I have made reference to the phrase, “swimming upstream” before, and mentioned how it always reminds me of the joke about the man who was travelling on the N1-highway when he got a phone call from his panicked wife. She had heard on the radio that on the same highway, a vehicle was travelling in the wrong direction, causing havoc with oncoming traffic. Frustrated, the man answered his wife that it wasn’t just one vehicle travelling in the wrong direction, but all of them!
When we take a look at South African listed property shares, one-way traffic definitely comes to mind, and not in an investor-friendly way. Investors had to watch this sector decline by 27% since the beginning of 2018 (between 31 December 2017 and 4 February 2020). Some of the main reasons for this decline can be attributed to:
- A total collapse of the South African economy over the same period. SA GDP growth shrunk from 3% to nearly zero between 2014 and 2019, and this placed massive pressure on local companies’ growth. Most of them had no choice but to implement cost cutting, which in turn, placed pressure on (amongst other things) property rentals.
- We also shouldn’t lose sight of the fact that this very sector came from a place of inflated pricing. Over the past 20-year period, the FTSE/JSE SA Listed Property Index (SAPY) delivered an average of 1.5% better returns when compared to the SA All Bond Index (ALBI). The reason for this is simply because there is a greater potential for capital growth in an investment in properties than an investment in bonds. This difference in income, however, has grown to upwards of 4% up until the end of 2015, which clearly shows us the scope of this bubble.
- Ongoing investigations related to certain local listed property companies’ valuation methods created even more pressure around general valuations.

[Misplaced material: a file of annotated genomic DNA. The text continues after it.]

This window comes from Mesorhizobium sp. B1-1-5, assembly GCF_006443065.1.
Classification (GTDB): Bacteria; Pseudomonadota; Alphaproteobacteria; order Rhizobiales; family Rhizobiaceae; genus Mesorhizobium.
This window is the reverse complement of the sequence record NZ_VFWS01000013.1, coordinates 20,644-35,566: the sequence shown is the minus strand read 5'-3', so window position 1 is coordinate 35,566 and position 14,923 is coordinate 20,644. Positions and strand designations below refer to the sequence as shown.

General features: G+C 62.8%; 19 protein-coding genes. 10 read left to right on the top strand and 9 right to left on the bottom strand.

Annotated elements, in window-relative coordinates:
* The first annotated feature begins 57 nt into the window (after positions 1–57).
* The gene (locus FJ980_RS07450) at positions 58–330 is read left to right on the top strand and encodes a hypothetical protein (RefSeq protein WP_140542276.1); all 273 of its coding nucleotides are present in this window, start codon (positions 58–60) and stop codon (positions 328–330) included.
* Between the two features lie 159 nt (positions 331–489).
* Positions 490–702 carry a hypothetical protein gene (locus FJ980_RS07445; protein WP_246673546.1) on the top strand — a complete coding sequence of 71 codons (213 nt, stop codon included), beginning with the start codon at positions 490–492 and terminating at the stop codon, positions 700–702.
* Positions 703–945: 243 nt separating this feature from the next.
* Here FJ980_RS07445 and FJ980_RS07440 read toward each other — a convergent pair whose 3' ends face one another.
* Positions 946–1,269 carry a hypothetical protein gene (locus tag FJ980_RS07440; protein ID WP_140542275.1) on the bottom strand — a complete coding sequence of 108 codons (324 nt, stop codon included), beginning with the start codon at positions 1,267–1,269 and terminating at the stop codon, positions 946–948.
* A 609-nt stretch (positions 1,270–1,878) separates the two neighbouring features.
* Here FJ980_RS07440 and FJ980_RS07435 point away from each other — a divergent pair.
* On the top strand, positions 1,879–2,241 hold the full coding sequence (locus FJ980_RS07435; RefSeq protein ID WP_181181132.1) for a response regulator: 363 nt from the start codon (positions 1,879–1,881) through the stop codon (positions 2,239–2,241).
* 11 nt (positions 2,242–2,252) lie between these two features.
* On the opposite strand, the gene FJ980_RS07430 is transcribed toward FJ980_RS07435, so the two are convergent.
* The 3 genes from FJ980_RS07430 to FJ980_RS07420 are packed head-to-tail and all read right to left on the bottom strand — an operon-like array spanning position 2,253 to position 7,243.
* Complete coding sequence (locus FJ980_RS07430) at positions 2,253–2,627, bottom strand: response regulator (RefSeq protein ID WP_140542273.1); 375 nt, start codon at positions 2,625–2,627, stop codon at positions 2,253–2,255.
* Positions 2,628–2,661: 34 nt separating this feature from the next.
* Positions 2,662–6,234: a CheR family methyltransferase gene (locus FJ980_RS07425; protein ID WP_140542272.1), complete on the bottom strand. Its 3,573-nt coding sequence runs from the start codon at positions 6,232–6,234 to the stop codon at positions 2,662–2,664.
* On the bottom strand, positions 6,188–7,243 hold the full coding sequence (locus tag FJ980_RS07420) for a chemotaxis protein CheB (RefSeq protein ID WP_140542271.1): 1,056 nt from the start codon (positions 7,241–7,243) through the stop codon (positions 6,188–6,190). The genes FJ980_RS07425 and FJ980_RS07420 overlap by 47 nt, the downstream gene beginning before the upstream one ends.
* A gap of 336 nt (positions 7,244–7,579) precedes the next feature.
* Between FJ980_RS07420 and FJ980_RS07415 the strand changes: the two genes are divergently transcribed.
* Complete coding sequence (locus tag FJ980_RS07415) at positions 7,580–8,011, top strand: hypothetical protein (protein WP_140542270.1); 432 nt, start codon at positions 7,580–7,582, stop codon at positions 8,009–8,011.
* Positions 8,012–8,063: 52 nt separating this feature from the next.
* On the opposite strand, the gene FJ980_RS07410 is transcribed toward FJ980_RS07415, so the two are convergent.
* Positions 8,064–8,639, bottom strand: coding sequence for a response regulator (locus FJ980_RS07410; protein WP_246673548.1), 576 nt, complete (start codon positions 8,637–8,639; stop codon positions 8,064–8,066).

- Of course, we cannot exclude the local political environment from these reasons. Uncertainty surrounding subjects like land expropriation without compensation has definitely not made life any easier for property investments.
The big question now is whether this reaction over the last two years is an overreaction, or whether it can be justified. You don’t want to rush out and buy, only to realise that like the man on the N1, you are the only one travelling in the opposite direction towards oncoming traffic. We made a few statistical calculations based on this sector and the results were quite surprising:
- The correlation between the SAPY’s returns (yield) and the SA prime rate over the last 20 years, was an amazing 84.5%. The SAPY’s returns yield also has a correlation of 76.8% with the ALBI’s returns. Such high correlations show us that there is a close relationship between these return rates. Do I expect this correlation to disengage going forward? Definitely not.
- When we take a closer look at the decline in local interest rates, you will see that the South African Prime Rate and SAPY returns narrowly declined together. The Reserve Bank announced two interest rate cuts recently, however – one at the end of 2019 and the other at the other one in January 2020. The SAPY has not reacted to these interest rate cuts just yet (see Graph 2). On the contrary, the SAPY declined even further and returns are now trading even higher.
- It is interesting to note that the SAPY’s returns is now trading higher than ALBI yields for the first time since the beginning of 2004. I’m not saying that history will repeat itself, but there is no denying that the beginning of 2004 was one of the best times to buy into something like the SAPY Index.
- If the difference between ALBI and SAPY returns normalise from the current negative to the 20-year average of 1.5% higher, there is great upside potential in the SAPY Index of about 29%. Even if you discount this upside potential by half due to current uncertainty in this sector, you’re still looking at around 15%.
I do feel that value is starting to emerge in the local property sector. Were these aggressive declines justified? Absolutely. But is this the time to start buying slowly but surely? I tend to think so…
The opinions expressed in this document are the opinions of the writer and not necessarily those of PSG. These opinions do not constitute advice. This is intended as general information and does not form part of any financial, tax, legal or investment related advice. Although the utmost care has been taken in the research and preparation of this document, no responsibility can be taken for actions taken based on the information contained in this newsletter. Since individual needs and risk profiles differ, it is always advisable to consult a qualified financial adviser before taking action.